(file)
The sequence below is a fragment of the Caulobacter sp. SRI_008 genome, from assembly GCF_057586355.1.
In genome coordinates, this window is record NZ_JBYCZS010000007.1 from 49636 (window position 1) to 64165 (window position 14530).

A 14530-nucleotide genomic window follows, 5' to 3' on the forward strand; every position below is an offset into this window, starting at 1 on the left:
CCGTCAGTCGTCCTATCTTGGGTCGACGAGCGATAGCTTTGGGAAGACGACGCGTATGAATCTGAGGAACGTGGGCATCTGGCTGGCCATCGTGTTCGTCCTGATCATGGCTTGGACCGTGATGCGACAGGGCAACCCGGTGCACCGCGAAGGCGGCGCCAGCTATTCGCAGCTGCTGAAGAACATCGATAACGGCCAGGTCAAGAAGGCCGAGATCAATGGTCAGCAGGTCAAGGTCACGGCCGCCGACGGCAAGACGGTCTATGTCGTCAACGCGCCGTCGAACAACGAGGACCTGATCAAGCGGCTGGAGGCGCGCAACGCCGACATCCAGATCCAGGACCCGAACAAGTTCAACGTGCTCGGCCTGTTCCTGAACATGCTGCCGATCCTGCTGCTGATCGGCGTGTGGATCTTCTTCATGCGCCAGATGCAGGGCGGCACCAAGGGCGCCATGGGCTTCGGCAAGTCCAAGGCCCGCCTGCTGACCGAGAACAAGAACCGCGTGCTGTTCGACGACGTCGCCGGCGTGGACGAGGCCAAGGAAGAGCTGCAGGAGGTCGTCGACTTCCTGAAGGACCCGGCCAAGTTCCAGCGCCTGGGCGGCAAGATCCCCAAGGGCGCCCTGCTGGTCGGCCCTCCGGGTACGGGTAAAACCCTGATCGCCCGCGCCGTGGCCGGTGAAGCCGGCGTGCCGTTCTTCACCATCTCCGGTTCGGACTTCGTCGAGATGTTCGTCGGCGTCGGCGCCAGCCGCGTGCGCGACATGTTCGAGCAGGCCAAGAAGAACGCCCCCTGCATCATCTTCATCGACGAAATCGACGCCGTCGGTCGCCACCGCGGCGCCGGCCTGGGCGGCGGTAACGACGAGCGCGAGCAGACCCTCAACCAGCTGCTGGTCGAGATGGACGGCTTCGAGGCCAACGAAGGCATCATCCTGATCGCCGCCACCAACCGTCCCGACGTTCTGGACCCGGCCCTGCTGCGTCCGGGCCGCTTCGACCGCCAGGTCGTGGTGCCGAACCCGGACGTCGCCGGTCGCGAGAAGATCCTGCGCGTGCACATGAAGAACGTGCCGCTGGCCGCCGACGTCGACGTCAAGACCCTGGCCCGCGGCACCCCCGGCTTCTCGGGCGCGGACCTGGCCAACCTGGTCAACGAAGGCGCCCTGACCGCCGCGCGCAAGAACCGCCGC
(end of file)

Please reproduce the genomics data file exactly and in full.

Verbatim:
The sequence below is a fragment of the Caulobacter sp. SRI_008 genome, from assembly GCF_057586355.1.
In genome coordinates, this window is record NZ_JBYCZS010000007.1 from 49636 (window position 1) to 64165 (window position 14530).

A 14530-nucleotide genomic window follows, 5' to 3' on the forward strand; every position below is an offset into this window, starting at 1 on the left:
CCGTCAGTCGTCCTATCTTGGGTCGACGAGCGATAGCTTTGGGAAGACGACGCGTATGAATCTGAGGAACGTGGGCATCTGGCTGGCCATCGTGTTCGTCCTGATCATGGCTTGGACCGTGATGCGACAGGGCAACCCGGTGCACCGCGAAGGCGGCGCCAGCTATTCGCAGCTGCTGAAGAACATCGATAACGGCCAGGTCAAGAAGGCCGAGATCAATGGTCAGCAGGTCAAGGTCACGGCCGCCGACGGCAAGACGGTCTATGTCGTCAACGCGCCGTCGAACAACGAGGACCTGATCAAGCGGCTGGAGGCGCGCAACGCCGACATCCAGATCCAGGACCCGAACAAGTTCAACGTGCTCGGCCTGTTCCTGAACATGCTGCCGATCCTGCTGCTGATCGGCGTGTGGATCTTCTTCATGCGCCAGATGCAGGGCGGCACCAAGGGCGCCATGGGCTTCGGCAAGTCCAAGGCCCGCCTGCTGACCGAGAACAAGAACCGCGTGCTGTTCGACGACGTCGCCGGCGTGGACGAGGCCAAGGAAGAGCTGCAGGAGGTCGTCGACTTCCTGAAGGACCCGGCCAAGTTCCAGCGCCTGGGCGGCAAGATCCCCAAGGGCGCCCTGCTGGTCGGCCCTCCGGGTACGGGTAAAACCCTGATCGCCCGCGCCGTGGCCGGTGAAGCCGGCGTGCCGTTCTTCACCATCTCCGGTTCGGACTTCGTCGAGATGTTCGTCGGCGTCGGCGCCAGCCGCGTGCGCGACATGTTCGAGCAGGCCAAGAAGAACGCCCCCTGCATCATCTTCATCGACGAAATCGACGCCGTCGGTCGCCACCGCGGCGCCGGCCTGGGCGGCGGTAACGACGAGCGCGAGCAGACCCTCAACCAGCTGCTGGTCGAGATGGACGGCTTCGAGGCCAACGAAGGCATCATCCTGATCGCCGCCACCAACCGTCCCGACGTTCTGGACCCGGCCCTGCTGCGTCCGGGCCGCTTCGACCGCCAGGTCGTGGTGCCGAACCCGGACGTCGCCGGTCGCGAGAAGATCCTGCGCGTGCACATGAAGAACGTGCCGCTGGCCGCCGACGTCGACGTCAAGACCCTGGCCCGCGGCACCCCCGGCTTCTCGGGCGCGGACCTGGCCAACCTGGTCAACGAAGGCGCCCTGACCGCCGCGCGCAAGAACCGCCGC